New Delhi | Jagran News Desk: Seas and oceans have always intrigued mankind, forcing people to explore them. People across the world always get excited while exploring the unfamiliar waters of the deep sea. In deep sea, being ultra-black offers great camouflage for fishes which help them from predators as it offers insurmountable degree of camouflage. However, the secret behind their extra ordinarily black skin colour is no more a secret, thanks to the research put forth by Washington’s National Museum of Natural History.

According to the study, such ultra-black fishes, fangtooth, the Pacific blackdragon, the anglerfish and the black swallower, over the course of evolution have developed themselves in such a way that they reflect less than 0.5% of the light that hits their bodies.

The group of scientists studied six different Orders of aquatic animals – large group of similar organisms with same ancestor – and found that there are a total of sixteen species that could be defined as ultra-black.

“In the deep, open ocean, there is nowhere to hide and a lot of hungry predators,” said zoologist Karen Osborn of the Smithsonian Institution, at Washington’s National Museum of Natural History, a co-author of the research published in an acclaimed journal Current Biology, while adding that, “An animal’s only option is to blend in with the background.”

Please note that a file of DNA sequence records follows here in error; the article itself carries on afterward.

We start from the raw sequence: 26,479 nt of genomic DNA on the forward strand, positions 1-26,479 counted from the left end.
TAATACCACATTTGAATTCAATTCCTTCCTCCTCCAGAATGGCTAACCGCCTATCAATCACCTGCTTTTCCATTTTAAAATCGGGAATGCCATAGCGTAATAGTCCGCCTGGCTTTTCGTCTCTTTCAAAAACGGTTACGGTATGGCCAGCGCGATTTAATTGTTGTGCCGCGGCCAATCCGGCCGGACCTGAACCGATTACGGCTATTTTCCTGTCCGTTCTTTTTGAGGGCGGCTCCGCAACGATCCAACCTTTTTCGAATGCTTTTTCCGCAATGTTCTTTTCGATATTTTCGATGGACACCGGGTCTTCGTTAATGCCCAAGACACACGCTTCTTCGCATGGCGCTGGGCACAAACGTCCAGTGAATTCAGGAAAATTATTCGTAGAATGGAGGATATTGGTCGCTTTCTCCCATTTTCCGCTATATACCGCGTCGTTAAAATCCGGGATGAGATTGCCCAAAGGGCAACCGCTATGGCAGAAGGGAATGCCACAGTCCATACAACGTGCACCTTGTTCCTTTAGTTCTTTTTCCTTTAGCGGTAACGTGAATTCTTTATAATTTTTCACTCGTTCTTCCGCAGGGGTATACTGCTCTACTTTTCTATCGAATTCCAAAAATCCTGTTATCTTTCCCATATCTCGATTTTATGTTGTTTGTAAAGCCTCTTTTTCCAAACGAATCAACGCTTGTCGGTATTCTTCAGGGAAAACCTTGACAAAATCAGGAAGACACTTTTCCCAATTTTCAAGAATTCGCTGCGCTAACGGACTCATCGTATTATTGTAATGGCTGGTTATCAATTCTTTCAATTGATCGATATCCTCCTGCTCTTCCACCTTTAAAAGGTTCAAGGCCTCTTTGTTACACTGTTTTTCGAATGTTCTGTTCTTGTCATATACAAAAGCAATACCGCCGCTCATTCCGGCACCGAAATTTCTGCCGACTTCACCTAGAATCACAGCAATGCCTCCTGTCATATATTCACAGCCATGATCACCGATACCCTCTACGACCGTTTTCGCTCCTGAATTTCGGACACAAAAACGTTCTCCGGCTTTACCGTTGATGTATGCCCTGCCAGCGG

Moreover, the degree of light that goes beyond 200 meters (or 650 feet) below the surface of Ocean is ‘very little’. And these Orders of Aquatic organisms, live at around five kilometers below the surface of Ocean.

The researcher Karen Osborn discovered that the skin of some of these aquatic organisms are comprised of the blackest known material. And these in-fact lures the other less black organisms into their preying surroundings.

The colour inducing Melanin pigment is abundant in skin, but over the course of evolution, its distribution has become uneven, to give such organisms a preying advantage.

“This mechanism of making thin and flexible ultra-black material could be used to create ultra-black materials for high-tech optics or for camouflage material for night ops,” Osborn was quoted as saying.

Posted By: Abhinav Gupta